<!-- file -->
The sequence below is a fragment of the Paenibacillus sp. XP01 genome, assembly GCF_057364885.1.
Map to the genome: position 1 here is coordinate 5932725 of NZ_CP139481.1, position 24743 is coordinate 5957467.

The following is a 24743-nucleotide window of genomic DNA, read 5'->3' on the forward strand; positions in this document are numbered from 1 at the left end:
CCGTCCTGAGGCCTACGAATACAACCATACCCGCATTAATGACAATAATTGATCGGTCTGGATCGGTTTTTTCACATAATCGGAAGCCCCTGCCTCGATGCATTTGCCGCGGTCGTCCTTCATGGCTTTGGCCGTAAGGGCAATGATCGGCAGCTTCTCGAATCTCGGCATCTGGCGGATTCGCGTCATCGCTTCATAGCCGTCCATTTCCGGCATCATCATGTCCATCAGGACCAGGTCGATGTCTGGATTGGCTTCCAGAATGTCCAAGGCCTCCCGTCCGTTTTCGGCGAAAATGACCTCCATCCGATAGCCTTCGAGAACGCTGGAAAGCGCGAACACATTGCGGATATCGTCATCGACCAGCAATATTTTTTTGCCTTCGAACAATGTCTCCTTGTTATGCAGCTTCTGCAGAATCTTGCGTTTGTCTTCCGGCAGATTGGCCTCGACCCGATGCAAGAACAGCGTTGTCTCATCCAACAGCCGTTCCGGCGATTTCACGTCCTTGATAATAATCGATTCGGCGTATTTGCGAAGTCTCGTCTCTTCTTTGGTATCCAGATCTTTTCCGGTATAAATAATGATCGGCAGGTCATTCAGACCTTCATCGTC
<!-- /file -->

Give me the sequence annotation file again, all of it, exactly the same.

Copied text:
The sequence below is a fragment of the Paenibacillus sp. XP01 genome, assembly GCF_057364885.1.
Map to the genome: position 1 here is coordinate 5932725 of NZ_CP139481.1, position 24743 is coordinate 5957467.

The following is a 24743-nucleotide window of genomic DNA, read 5'->3' on the forward strand; positions in this document are numbered from 1 at the left end:
CCGTCCTGAGGCCTACGAATACAACCATACCCGCATTAATGACAATAATTGATCGGTCTGGATCGGTTTTTTCACATAATCGGAAGCCCCTGCCTCGATGCATTTGCCGCGGTCGTCCTTCATGGCTTTGGCCGTAAGGGCAATGATCGGCAGCTTCTCGAATCTCGGCATCTGGCGGATTCGCGTCATCGCTTCATAGCCGTCCATTTCCGGCATCATCATGTCCATCAGGACCAGGTCGATGTCTGGATTGGCTTCCAGAATGTCCAAGGCCTCCCGTCCGTTTTCGGCGAAAATGACCTCCATCCGATAGCCTTCGAGAACGCTGGAAAGCGCGAACACATTGCGGATATCGTCATCGACCAGCAATATTTTTTTGCCTTCGAACAATGTCTCCTTGTTATGCAGCTTCTGCAGAATCTTGCGTTTGTCTTCCGGCAGATTGGCCTCGACCCGATGCAAGAACAGCGTTGTCTCATCCAACAGCCGTTCCGGCGATTTCACGTCCTTGATAATAATCGATTCGGCGTATTTGCGAAGTCTCGTCTCTTCTTTGGTATCCAGATCTTTTCCGGTATAAATAATGATCGGCAGGTCATTCAGACCTTCATCGTC